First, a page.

Playing Tag with Dialogue

Dialogue tags, or attributions, tell the reader who’s speaking. The default setting is he said/she said. Easy, right? Nice and straightforward, nothing complicated. It’s practically invisible, until the author throws forty-seven of them into one page. Some authors feel an overwhelming urge to spice things up and get creative; they want to make sure the reader really understands the dialogue and accompanying emotion. They bombard us with synonyms and avoid he said/she said as if they were fatal diseases.

I’m reading a novel by a popular author, and came under an assault that very nearly made me put the book down. (Curiosity prompts me to continue.) A scene between two characters went something like this:

“I don’t care where they came from,” John pointed out dryly. 

“I think you should,” James responded impatiently. 

 “They’ll all be dead soon, anyway,” John snapped. 

“Think of the damage they will cause before then,” James replied with condescending mildness. “They can be quite subtle.” 

“It’s contained. Damage will be minimal,” John answered. 

“You hope so,” James returned. 

“You worry too much,” John replied impatiently.

There were a few more sentences involved, but these synonyms (complete with accompanying adverbs) peppered one entire page on my eReader and didn’t stop there. The problem is that the author is trying to make sure the reader gets what’s going on by describing the dialogue, and doubles the offense by explaining how it was said. Nowhere in this passage did the two characters act.

In a two-person dialogue scene, you don’t generally need attributions at all except as occasional reminders. An action tag can give dialogue—and characterization—a significant boost and lend tension to a scene. Let’s see how things could have gone with John and James:

“I don’t care where they came from.” John didn’t look up from the papers in his hand.  

“I think you should.”

“They’ll all be dead soon, anyway.” He shoved the sheaf into a drawer and shut it. Hard.

“Think of the damage they will cause before then.” James kept his voice quiet, the way he always did when he knew he was right. “They can be quite subtle.”

“It’s contained. Damage will be minimal.” It took an effort to keep his temper. His hands trembled.

“You hope so.”

The soft warning sent a chill up his spine. Maybe there was more to this situation than met the eye. He didn’t want to believe it. Wouldn’t. “You worry too much.” 

Another sign of dialogue insecurity is too many direct references. We got a little taste of that in the first example, where the author labeled each and every line with a name. Another way to do it is by having the characters repeatedly addressing each other:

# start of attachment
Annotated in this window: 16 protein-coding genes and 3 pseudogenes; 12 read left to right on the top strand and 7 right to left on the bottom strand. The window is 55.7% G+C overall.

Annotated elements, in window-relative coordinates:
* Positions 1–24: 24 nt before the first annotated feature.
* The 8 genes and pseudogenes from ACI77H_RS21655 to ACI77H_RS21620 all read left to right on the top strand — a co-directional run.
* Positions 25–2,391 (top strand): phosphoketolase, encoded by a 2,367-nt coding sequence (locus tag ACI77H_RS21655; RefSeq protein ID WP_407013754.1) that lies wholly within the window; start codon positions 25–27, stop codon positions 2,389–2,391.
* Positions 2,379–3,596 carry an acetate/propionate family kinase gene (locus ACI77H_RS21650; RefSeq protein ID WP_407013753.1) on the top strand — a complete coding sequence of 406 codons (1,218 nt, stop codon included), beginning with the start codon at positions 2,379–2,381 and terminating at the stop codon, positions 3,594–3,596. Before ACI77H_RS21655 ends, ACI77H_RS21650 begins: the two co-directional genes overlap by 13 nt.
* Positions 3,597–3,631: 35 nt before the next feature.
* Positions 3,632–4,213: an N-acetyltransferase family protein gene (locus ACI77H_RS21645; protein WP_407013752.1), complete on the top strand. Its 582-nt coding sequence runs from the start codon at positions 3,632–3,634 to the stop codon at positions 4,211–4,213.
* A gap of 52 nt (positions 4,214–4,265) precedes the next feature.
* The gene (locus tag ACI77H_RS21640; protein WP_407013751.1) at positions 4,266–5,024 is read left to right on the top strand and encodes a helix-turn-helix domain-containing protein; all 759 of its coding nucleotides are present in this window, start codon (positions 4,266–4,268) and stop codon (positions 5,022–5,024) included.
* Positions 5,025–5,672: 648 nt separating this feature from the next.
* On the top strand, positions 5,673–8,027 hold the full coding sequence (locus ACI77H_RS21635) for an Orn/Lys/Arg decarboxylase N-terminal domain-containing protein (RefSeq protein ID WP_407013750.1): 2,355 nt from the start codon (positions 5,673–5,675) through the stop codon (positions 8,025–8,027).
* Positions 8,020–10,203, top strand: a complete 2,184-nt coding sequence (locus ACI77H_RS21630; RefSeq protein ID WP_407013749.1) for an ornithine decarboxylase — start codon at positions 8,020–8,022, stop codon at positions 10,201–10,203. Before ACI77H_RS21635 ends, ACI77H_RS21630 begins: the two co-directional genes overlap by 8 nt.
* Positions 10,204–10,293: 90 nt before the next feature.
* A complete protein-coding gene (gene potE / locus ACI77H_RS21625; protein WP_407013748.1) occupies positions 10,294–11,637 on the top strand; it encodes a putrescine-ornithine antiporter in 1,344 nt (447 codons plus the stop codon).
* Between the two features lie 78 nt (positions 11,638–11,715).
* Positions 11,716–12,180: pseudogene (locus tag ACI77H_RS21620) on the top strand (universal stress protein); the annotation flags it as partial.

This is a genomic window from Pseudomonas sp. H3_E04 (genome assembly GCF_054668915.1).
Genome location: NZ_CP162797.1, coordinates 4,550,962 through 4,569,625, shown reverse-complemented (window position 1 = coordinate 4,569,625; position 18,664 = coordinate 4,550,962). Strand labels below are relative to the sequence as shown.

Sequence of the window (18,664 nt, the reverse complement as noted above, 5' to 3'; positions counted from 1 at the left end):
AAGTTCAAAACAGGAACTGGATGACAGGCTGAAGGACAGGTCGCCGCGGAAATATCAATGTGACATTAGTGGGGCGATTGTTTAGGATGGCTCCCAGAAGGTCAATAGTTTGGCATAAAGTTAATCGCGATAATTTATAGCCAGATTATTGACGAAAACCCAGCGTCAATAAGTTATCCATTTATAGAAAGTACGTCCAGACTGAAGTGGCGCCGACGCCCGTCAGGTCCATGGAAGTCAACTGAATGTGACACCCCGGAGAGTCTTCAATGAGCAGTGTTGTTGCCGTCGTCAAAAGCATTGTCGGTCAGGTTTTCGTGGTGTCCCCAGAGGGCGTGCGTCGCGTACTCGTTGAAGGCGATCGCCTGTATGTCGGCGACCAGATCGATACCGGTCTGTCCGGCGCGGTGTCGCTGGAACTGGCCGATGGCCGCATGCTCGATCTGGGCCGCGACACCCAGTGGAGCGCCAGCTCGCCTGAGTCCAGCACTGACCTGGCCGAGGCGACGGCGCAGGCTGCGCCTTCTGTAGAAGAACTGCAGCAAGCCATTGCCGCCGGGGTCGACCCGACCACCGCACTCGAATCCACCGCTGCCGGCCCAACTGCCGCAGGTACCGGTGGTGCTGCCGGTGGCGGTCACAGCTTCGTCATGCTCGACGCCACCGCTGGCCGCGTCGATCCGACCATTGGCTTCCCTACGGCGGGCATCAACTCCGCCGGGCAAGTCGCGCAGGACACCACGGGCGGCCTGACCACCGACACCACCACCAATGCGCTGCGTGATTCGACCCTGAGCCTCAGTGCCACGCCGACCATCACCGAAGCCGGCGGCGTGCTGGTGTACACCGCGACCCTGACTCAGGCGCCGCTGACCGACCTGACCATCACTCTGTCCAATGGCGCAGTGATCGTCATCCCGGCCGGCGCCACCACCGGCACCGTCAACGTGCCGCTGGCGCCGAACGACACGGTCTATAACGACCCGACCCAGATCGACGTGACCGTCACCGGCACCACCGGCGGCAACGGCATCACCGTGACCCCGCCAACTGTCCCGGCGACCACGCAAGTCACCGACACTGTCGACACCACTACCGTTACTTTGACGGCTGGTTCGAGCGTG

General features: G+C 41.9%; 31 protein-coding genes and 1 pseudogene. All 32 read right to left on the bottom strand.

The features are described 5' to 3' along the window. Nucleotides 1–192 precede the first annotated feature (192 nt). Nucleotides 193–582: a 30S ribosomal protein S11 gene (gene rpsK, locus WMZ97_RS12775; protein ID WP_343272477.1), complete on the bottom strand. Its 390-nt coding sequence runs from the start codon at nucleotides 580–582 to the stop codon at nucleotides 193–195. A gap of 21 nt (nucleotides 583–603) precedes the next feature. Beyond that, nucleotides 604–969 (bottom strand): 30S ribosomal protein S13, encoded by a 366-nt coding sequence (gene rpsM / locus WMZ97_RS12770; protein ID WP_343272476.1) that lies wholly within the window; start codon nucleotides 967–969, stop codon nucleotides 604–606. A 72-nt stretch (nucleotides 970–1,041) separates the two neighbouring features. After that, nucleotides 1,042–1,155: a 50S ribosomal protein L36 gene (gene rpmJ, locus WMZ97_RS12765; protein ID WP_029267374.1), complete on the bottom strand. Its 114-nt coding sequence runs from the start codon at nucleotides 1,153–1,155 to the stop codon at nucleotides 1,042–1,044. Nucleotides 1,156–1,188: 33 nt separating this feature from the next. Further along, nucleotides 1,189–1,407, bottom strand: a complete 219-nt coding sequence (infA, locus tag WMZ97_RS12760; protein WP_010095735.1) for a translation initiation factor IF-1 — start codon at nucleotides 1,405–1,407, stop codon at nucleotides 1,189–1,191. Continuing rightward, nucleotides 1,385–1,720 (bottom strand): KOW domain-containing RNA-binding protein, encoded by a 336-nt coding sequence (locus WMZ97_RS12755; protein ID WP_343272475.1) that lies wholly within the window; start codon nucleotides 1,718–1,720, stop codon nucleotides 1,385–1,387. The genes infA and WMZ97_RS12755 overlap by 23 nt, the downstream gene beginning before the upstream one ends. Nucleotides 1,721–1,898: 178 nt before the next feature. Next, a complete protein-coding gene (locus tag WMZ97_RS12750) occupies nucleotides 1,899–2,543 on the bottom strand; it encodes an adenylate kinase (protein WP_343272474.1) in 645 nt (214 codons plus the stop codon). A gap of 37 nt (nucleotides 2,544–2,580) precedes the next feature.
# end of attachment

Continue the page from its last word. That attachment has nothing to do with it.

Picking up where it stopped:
“Someone has to worry, John. Someone has to mind the details.” 

“Are you saying I don’t, James?”

“I’m saying you see the world through a fog of butterflies and rainbows, John.”

“Well, that’s a fine way to talk to a friend, James.” 

When was the last time you had a conversation like that? Probably never. Occasionally we use a person’s name when we speak to him, and usually it’s an expression of affection. (Or fury!) The same thing applies in fictional dialogue. Constant use of direct references is awkward and artificial. Worse, the reader can easily see the author’s unwelcome hand busy at work. Trust the reader to understand the clues you give him: the change of paragraph, the subtle attributions (he said/she said), the style of speech, and the substance of the dialogue itself.

Lastly, remember that action tags are not dialogue tags. For instance, people can’t smile words, which seems to be a very popular trend. I have, I hate to admit, fallen occasionally into that puddle. Thank goodness for the Magical Pen of Editing! You can combine an action with said, or you can make the action stand on its own with the use of a comma. This:

“You take such good care of me, James,” he said, and smiled.

Never this:

 “You take such good care of me, James,” he smiled.

What are some of your favorite dialogue-writing tips?

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P.S. I’d like to take this moment to insert a shameless plug. I am celebrating the print release of my novel, As the Crow Flies, with a blog tour in early June. There will be a giveaway! If you can donate a spot on your blog, please sign up here: As the Crow Flies Blog Tour. Your tweets and Facebook announcements are also much appreciated!

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